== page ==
Then, Then, Then, and Now

PNM Building from 5th and Silver in Downtown Albuquerque in 1980.

PNM Building in 2015. PNM had moved out and the building was for sale. The asking price was $6,250,000 for a total of 251,523 square feet — $24.85/SF was a great deal at the time.

The PNM Building in 2019. Bernalillo County purchased the building and was renovating it. The round-cornered building on the NE corner of 5th and Silver was demolished to build new chambers for the County Commission.

Demolishing the building on the NE corner of 5th and Silver.

The old PNM Building turned into the Bernalillo County Building in 2022.

53 thoughts on “Then, Then, Then, and Now

    • The replacement does fit better with its neighbor, but I liked the contrast of the round “edges” with the straight lines. Progress looks different especially with practical considerations. Nice historic photos.

      • I prefer the darker, cleaner, more modern edges of the chambers much better than the original. But the building is not very attractive of endearing.

    • I never liked any of that building. But it’s interesting to see how it’s played out one life and started a new life. Thanks, Mary Jo.

  1. I had a temporary job at PNM back in the mid-90’s. One very hot Friday afternoon I went to an upper floor to make some reproductions. I entered an elevator car to go back down to where my work station was located and the elevator got stuck between floors. No button worked except the emergency button. I finally go in touch with the elevator maintenance/repair man, who said he would be there in about an hour because he had gone home to Rio Rancho. So, I sat in the hot car and began to wait. After about 20 minutes, the elevator began to go down again and the door opened: someone had pushed the call button. I sort of staggered out, but it was not my floor and it was a secure area, off limits to me. I would NOT re-enter the cursed car, so I took the stairs. However, accessing different floors from the stairwell was impossible because the doors were locked from inside, even the lobby, for “security” reasons. I went to the basement, saw the fire door and thought “who cares?” and busted out, sounding the alarm. I got back to the street and had to argue with the security guard about returning to work because I did not have my badge, but finally I just went over to an elevator and rode back up to my floor. My supervisor did not believe the story about why I had been gone for an hour and a half. I have hated that building ever since.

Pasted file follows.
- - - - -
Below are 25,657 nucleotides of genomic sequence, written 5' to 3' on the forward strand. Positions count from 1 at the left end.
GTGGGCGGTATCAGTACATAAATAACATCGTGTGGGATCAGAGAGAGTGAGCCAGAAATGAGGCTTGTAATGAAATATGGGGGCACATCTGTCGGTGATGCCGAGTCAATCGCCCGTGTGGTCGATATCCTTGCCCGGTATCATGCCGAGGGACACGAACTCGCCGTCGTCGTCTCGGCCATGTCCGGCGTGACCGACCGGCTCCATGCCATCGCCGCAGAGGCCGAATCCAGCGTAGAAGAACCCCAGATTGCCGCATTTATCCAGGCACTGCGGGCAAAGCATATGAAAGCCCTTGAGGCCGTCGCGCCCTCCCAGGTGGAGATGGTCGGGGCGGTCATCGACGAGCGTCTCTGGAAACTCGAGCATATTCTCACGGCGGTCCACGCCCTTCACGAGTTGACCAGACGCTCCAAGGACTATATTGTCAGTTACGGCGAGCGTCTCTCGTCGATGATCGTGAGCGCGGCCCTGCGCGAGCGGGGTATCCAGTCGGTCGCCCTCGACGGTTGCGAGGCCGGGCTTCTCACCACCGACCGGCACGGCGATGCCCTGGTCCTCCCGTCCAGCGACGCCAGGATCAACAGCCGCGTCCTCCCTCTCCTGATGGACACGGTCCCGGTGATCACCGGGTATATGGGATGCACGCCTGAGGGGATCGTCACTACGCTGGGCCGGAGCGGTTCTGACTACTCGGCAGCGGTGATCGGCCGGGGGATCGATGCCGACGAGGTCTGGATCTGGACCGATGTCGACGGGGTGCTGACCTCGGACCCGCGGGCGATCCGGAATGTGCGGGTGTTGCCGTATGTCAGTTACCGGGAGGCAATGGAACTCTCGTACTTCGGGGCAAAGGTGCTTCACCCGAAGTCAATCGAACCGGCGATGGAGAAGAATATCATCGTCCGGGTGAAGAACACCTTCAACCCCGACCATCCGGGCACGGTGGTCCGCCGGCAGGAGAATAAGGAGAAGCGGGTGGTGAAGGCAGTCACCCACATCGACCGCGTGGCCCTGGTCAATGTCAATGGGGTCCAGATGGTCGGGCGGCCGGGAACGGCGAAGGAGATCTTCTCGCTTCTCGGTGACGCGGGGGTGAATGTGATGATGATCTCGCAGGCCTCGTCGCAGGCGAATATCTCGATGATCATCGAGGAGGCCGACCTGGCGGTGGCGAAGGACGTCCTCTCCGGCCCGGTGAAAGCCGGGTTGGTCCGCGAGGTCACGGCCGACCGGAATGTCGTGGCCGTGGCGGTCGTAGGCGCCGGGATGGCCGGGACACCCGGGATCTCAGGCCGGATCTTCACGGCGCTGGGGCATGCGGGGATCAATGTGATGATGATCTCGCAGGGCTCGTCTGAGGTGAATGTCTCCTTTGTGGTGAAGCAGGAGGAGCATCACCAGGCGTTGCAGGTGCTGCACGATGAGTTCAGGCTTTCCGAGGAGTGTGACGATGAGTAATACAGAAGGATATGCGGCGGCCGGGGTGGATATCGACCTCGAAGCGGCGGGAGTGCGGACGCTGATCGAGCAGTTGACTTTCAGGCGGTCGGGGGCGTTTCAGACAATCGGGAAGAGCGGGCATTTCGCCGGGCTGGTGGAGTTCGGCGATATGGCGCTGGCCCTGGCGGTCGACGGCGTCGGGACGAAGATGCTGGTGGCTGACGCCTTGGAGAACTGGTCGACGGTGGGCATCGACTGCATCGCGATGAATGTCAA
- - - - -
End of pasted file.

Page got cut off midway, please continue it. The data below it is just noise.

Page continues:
• No. We have done work for Bernalillo County, but we were not involved with this project. Thanks, Maj & Sher.

      • Indeed but it’s also stood a while and if they are not going to take these buildings down at least they’ve tidied it up. We’ve had buildings like this too.

      • Our city has nowt but controversy re these buildings. In the 60s in an effort to get rid of slum dwellings, they tore down part of the centre, and yes they got rid of slums but they also blythely got rid of medieval buildings that had survived part of one of the most attacked towns in Scotland, on order to construct this dreadful ‘mall’ all round this 15th century church tower. Well this effort was semi derelict by the 90s and they built another very modern indoors affair. The best bit was when the previous one had been flattened and you could see how wonderful that whole area would have looked with just the old tower and the old later built church buildings, grass, the old mercat unicorn, lately there’s been similar controversy about the building of hotels and offices near the V&A. So we all have these probs I guess.